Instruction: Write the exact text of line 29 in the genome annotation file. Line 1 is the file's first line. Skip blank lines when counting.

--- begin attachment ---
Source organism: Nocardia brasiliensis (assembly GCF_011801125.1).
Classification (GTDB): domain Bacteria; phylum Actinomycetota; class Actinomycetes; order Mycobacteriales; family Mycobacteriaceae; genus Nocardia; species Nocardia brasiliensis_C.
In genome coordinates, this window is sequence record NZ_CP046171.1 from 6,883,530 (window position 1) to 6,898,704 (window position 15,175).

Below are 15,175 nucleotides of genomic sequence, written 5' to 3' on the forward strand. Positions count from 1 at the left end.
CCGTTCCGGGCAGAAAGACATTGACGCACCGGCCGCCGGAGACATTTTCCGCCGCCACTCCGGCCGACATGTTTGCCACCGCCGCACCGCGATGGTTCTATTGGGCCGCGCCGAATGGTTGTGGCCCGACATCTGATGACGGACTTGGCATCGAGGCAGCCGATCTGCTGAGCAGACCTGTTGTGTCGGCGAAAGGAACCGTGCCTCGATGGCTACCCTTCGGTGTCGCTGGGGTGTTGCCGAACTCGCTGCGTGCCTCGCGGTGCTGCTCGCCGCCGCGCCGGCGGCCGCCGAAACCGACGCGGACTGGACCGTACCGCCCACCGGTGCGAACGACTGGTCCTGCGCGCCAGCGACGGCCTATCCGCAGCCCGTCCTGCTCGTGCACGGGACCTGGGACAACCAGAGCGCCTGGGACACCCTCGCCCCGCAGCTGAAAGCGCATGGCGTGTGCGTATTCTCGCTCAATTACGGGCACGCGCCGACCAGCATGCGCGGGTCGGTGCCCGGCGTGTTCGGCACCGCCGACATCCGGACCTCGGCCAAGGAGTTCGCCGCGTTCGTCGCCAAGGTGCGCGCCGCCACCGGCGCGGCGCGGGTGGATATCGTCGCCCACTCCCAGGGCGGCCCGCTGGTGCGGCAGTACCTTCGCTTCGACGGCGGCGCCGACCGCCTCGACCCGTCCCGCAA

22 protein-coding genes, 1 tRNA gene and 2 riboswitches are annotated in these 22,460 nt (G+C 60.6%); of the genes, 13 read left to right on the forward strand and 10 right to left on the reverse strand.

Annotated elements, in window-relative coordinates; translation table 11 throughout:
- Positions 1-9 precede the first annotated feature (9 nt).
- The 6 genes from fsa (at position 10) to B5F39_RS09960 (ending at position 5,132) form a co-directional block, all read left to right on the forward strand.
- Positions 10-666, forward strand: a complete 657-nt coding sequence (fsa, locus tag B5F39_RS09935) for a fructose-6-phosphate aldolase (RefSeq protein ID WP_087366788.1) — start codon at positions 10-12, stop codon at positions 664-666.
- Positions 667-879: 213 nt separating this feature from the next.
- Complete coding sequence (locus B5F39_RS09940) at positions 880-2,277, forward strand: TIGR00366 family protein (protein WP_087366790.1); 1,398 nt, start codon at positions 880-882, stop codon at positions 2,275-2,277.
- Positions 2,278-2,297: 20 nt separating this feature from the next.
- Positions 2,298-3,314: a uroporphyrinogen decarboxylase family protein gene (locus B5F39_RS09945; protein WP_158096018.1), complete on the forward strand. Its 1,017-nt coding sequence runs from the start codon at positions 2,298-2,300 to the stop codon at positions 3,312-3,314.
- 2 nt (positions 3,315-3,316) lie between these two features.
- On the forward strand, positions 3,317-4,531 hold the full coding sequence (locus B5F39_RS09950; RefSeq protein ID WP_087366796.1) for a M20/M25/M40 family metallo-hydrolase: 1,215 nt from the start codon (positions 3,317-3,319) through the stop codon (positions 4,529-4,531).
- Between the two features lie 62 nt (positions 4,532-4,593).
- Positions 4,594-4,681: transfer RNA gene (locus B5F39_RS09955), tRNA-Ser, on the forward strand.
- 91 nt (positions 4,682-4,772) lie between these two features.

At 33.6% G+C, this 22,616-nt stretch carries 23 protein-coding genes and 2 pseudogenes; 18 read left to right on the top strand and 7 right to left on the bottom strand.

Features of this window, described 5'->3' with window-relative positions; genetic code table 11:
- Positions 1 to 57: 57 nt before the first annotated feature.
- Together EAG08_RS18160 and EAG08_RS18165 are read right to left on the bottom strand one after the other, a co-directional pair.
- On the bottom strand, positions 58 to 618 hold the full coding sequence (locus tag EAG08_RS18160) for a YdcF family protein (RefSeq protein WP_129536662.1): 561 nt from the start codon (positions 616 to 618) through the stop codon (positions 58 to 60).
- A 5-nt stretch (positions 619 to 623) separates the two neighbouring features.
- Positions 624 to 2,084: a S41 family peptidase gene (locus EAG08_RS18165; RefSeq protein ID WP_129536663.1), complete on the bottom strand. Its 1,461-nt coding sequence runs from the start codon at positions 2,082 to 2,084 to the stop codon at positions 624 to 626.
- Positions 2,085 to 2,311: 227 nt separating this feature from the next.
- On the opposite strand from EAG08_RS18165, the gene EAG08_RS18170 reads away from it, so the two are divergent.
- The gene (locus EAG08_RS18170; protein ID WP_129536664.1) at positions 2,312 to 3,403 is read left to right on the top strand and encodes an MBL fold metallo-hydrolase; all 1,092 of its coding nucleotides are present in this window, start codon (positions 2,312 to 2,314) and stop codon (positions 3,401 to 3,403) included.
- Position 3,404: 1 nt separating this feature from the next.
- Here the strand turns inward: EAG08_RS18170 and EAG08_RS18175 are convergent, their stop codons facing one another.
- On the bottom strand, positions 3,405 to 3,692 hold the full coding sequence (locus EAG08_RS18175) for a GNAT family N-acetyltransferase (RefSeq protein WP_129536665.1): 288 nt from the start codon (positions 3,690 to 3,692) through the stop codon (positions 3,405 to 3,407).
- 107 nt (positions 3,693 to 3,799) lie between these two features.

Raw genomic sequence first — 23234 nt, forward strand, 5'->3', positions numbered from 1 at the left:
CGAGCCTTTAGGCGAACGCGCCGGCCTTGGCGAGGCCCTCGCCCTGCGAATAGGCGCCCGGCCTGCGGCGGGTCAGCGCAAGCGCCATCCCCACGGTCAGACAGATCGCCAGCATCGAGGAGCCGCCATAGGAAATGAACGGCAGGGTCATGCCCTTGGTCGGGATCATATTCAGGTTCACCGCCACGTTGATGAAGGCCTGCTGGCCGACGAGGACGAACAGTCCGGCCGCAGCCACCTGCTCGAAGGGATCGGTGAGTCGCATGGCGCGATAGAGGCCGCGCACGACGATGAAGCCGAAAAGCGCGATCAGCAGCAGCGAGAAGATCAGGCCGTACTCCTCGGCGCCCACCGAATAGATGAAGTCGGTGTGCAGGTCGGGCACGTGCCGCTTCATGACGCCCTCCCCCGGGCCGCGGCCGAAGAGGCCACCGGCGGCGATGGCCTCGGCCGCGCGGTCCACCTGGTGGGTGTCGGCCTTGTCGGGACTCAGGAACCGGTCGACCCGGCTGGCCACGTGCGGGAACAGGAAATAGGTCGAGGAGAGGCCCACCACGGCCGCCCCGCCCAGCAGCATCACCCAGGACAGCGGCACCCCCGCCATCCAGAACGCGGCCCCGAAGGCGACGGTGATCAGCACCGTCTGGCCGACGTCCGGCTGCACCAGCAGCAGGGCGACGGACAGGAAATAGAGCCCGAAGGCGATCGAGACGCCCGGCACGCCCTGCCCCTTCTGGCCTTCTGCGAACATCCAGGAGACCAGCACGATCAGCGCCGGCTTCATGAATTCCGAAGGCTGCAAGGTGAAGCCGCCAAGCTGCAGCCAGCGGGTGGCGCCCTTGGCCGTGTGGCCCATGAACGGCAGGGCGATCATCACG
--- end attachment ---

- The gene (locus EAG08_RS18170; protein ID WP_129536664.1) at positions 2,312 to 3,403 is read left to right on the top strand and encodes an MBL fold metallo-hydrolase; all 1,092 of its coding nucleotides are present in this window, start codon (positions 2,312 to 2,314) and stop codon (positions 3,401 to 3,403) included.